Xem thêm bài: Lựa lời mà nói  – Bias in language
Bias appears in language when a writer or speaker uses language in a way that stereotypes or excludes on the basis of race, ethnicity, gender, religion, sexual orientation, physical capabilities, etc. Read the following sample sentence:
All businessmen attending the conference should feel free to bring their wives to the dinner.
This sentence, which could have been written in, the 1950s, is biased on three levels: (1) “businessmen” assumes that all people attending the conference are male. (The use of men/man is not gender neutral, as some used to assume.) (2) The sentence assumes marriage as the “normal” state for persons attending the conference. And (3) it assumes heterosexuality as the normal state for married relations. Further, the phrase “ free to bring their wives” also suggests that the spouses don’t have much independent agency here … they are “brought” rather than invited. This demonstrates very little respect. Avoiding bias in this context would mean showing a little more sensitivity to variations in the way that people live their lives:
All those attending the conference – as well as spouse, partner, or guest – are invited to the dinner.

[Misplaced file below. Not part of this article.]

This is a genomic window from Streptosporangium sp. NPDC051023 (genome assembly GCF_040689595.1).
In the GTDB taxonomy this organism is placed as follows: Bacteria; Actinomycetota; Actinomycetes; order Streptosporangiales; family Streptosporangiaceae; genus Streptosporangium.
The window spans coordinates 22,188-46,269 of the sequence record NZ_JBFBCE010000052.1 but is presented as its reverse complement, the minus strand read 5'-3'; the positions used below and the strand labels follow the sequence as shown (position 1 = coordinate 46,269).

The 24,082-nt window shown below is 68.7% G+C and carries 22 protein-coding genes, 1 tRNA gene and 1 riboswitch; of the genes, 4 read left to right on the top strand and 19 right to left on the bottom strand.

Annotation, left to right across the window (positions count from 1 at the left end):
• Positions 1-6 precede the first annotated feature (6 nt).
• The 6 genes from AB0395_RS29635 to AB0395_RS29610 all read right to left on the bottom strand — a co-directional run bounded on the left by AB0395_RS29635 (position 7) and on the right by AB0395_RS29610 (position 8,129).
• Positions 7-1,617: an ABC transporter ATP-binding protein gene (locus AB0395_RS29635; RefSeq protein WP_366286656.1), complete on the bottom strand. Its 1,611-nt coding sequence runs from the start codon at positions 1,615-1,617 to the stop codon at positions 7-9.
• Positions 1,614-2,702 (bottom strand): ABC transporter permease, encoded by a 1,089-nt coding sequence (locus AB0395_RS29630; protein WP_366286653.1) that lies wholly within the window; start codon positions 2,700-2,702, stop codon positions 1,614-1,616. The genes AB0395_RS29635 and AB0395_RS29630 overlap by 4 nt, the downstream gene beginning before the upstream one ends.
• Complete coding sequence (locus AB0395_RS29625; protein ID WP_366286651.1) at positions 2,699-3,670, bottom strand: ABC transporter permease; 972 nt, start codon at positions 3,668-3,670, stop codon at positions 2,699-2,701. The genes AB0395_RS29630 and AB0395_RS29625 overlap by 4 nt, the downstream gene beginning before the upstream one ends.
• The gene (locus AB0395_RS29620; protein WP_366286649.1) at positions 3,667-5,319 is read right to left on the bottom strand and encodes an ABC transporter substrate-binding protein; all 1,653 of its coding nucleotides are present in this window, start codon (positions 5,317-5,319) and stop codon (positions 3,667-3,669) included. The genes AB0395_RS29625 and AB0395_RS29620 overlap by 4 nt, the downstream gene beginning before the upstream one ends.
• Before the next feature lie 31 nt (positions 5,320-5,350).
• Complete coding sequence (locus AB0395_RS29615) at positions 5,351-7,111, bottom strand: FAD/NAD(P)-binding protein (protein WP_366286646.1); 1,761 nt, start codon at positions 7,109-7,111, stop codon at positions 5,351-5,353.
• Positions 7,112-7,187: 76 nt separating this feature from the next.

The revision sounds more like the twenty-first century. It does a better job of not excluding people on the basis of gender and sexual orientation. It is a more thoughtful sentence, much more cognizant of differences among audience members. If you really want conference participants to attend the dinner, then your invitation should be open and inclusive, not exclusive. In addition, if you want your writing to be accurate, then it should reflect the reality that people in business do have a variety of gender identities and different types of relationships.
Gender bias, though common, is only one type of bias in language use. The resources listed below discuss other forms of language bias (e.g., pertaining to race and physical ability/disability) and offer exercises and stylistic alternatives to avoid biased language. The overall principle to keep in mind, though, is: Be sensitive to and respectful of your audience; be aware of their differences and variations in identities, attitudes, and lifestyles.